Building effective internal audit - board briefing

Building effective internal audit

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Lessons learnt from implementing the IIA FS Code

To support you and your internal audit function to meet rising expectations, the Chartered Institute of Internal Auditors (IIA) recently published a report Building effective internal audit – Putting the pieces together highlighting how, in the financial sector, firms are raising the bar for their internal audit function and harnessing its resources more effectively. These examples of good practice may also be relevant in
other sectors.

The changes we report on are mainly in response to the IIA Code for internal audit, Effective Internal Audit in the Financial Services Sector. Since publication last year, regulators have had a consistent benchmark against which to gauge how audit committees are harnessing, empowering and developing their internal audit functions. So what does a good internal audit function look like?


Ten ways organisations are strengthening their internal audit functions

1. Engagement between the audit committee and head of internal audit (HIA) is crucial. But while support for introducing the right structures and audit scope is important, audit committees also need to be continually engaged on issues around internal audit effectiveness. Informal sessions with the chairman and members of the audit committee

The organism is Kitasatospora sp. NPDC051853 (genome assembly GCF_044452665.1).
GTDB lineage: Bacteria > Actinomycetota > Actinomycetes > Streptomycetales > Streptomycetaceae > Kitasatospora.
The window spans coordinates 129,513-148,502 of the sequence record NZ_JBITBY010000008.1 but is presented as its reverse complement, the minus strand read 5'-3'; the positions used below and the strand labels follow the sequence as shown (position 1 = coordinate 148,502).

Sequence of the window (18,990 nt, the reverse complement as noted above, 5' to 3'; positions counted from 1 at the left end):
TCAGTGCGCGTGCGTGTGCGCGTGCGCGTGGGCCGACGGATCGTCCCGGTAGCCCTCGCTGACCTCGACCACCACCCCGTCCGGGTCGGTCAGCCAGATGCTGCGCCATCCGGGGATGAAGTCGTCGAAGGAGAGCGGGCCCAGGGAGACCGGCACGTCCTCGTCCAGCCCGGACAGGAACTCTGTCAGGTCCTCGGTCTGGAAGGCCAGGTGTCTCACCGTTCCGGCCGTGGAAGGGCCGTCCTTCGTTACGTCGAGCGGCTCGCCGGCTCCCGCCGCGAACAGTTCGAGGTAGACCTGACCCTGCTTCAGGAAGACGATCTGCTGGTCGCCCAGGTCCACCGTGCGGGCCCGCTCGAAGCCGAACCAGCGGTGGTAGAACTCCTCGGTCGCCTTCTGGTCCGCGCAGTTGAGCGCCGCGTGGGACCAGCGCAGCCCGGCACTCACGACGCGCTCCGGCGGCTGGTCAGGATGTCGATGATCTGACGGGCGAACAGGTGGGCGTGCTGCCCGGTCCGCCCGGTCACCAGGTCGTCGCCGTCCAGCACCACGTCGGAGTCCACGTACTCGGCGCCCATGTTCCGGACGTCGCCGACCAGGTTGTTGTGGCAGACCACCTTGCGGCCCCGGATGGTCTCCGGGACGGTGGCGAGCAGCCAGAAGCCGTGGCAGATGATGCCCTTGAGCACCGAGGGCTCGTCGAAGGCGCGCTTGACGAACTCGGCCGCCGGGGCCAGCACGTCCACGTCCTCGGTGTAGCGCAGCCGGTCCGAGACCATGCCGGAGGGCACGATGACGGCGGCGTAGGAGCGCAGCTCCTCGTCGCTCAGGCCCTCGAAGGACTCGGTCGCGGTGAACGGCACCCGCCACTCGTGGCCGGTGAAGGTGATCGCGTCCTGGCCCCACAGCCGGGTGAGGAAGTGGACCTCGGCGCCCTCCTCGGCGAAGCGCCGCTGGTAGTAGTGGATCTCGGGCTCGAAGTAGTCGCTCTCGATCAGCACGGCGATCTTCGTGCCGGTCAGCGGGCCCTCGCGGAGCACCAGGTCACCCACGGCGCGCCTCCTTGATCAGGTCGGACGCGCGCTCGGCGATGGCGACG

away from formal meetings can be valuable.

2. Having a functional reporting line to the audit committee chairman, supported by an administrative line to the CEO, can transform internal audit’s influence and effectiveness. The PRA and FCA regard the reporting structure as an important indicator of how independent internal audit is of the executive and therefore how effectively it can support the board’s role in challenging management.

3. Attendance at executive committee meetings by the HIA can be valuable in supporting unrestricted scope and access and allowing internal audit to play its enhanced role in supporting the challenge of strategic decisions. Just as important is advance access to documentation for the executive committee and audit committee.

4. Internal audit faces increasing challenges as it engages on strategic and other business issues in a rapidly changing environment. It is vital for internal audit to build up networks of information that enable it to understand the internal and external factors driving risk, using its own judgement.